- Matthew Thorsen
- Floor hockey at Edge Sports & Fitness in Essex
Ron Stewart is on fire tonight. With seven minutes and 14 seconds left in the first period, he picks up the momentum from goaltender Pierre Heroux’s stellar save and scores for the Royals, deftly maneuvering his stick as his ponytail swishes against his back. By the time the clock reads 1:21, Stewart has scored again, and then once more at 1:19. It’s Royals 6, Ducks 5 at the buzzer.
Stewart’s trimphant team doesn’t skate off the ice — there is no ice at the Edge Sports & Fitness in Essex. This hockey game takes place upstairs in the gymnasium, where the squeak of sneakers against the floor and the faint odor of sweaty shorts bring a flood of memories of painful PE classes, circa 1985.
Yet everyone participating in this coed floor hockey session on a Wednesday night is all grown up, and everyone seems to be having a great time. How is it different from yesteryear’s gym-class floor hockey?
“Honestly, it’s not,” says Alex Dees, the Winooski-based president of Vermont Floor Hockey. “It’s a learning process for everyone — but that’s the best part of it.” Experienced players and newbies can play together, he explains. “We try to keep it even to give all the players an equal opportunity to learn.”
Floor hockey is scoring an increasing number of participants in northern Vermont. Founded in 2002, the Greater Burlington Floor Hockey Club is now known simply as Vermont Floor Hockey and has expanded to include leagues in Montpelier and, new this fall, St. Albans. Founding member and club treasurer Mario Dupigny-Giroux reports that the additional gym time available at the Edge in Essex has caused the number of teams in the Burlington area to more than double in the past decade.
You could chalk up floor hockey’s popularity to an aging population, too.
“I see players who are too old for ice hockey,” says Dupigny-Giroux, who, like many players with Francophone names on the rosters, grew up playing street hockey in Québec and found floor hockey a more physically appealing option for indoor action.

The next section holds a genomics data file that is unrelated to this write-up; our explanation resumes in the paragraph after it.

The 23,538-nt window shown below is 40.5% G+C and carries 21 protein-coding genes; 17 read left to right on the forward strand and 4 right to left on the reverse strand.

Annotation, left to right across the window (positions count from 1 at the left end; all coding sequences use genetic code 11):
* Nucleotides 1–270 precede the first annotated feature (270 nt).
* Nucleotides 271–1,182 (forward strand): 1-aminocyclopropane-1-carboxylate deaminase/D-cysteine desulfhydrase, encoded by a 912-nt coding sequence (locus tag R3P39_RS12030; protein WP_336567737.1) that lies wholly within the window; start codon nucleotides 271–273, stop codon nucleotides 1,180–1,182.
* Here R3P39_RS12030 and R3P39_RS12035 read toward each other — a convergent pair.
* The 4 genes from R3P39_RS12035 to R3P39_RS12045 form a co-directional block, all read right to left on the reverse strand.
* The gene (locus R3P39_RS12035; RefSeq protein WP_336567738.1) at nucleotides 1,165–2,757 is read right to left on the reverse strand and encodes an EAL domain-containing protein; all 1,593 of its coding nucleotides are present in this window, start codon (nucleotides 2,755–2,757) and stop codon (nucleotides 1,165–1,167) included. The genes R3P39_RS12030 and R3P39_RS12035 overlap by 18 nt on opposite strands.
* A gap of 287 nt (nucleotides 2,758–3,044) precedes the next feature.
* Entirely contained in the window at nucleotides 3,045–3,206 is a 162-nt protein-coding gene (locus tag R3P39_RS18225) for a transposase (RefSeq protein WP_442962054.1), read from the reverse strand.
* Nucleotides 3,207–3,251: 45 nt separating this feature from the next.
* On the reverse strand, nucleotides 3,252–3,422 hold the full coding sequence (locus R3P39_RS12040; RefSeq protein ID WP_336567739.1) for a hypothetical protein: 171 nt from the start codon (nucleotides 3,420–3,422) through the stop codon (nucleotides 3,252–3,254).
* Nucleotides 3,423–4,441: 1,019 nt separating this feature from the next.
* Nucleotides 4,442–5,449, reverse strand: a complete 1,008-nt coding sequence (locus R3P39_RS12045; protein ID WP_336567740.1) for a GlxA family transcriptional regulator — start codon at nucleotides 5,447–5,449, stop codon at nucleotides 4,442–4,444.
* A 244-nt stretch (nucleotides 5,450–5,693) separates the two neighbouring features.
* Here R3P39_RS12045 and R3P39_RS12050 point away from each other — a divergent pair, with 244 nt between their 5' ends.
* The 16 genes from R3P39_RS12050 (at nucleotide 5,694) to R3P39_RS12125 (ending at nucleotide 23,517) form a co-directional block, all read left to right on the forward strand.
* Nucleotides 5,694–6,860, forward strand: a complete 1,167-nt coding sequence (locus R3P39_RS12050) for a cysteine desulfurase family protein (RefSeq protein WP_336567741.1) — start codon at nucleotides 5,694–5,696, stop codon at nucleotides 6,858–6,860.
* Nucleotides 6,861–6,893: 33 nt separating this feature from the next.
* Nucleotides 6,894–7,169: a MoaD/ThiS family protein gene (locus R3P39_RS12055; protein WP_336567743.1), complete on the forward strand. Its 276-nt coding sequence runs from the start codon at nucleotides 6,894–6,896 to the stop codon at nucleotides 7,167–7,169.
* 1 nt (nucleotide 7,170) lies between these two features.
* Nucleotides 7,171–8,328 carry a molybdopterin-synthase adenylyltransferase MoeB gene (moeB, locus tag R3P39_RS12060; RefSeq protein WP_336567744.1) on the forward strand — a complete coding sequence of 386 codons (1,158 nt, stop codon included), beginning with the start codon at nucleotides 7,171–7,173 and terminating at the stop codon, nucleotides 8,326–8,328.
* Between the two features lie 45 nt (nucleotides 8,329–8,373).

For one, it’s less demanding than its rink-bound counterpart. “Floor hockey is more relaxing and not as strenuous and competitive,” says Colchester’s Devin Laferriere, a 29-year-old Burlington league player on the Ducks team. He also plays ice hockey, but finds the floor version a smoother transition from his job as the warehouse and operations manager at Coca-Coca Northern New England. “It’s easier to go to at night after a long day at work,” he says.
Though Essex Junction’s Pasquale Di Stefano claims that hockey is in his blood — he was born in Montréal — he sheepishly admits that he can’t skate very well. So when goalie Heroux mentioned floor hockey to him 10 years ago, “I went nuts and told him that I wanted to join the league right away,” Di Stefano says.
At age 41, Di Stefano is still playing, finding sufficient challenge in the endurance and stamina demands to keep him hooked.
In that regard, floor hockey can be more demanding than its counterpart, as the high-scoring Stewart, who grew up playing street hockey in Montréal, explains. “I also play ice hockey, and I find that at the end of an hour, I’m way more exhausted [in floor hockey],” he says. “It’s just constant running — you can’t glide around and take breaks.”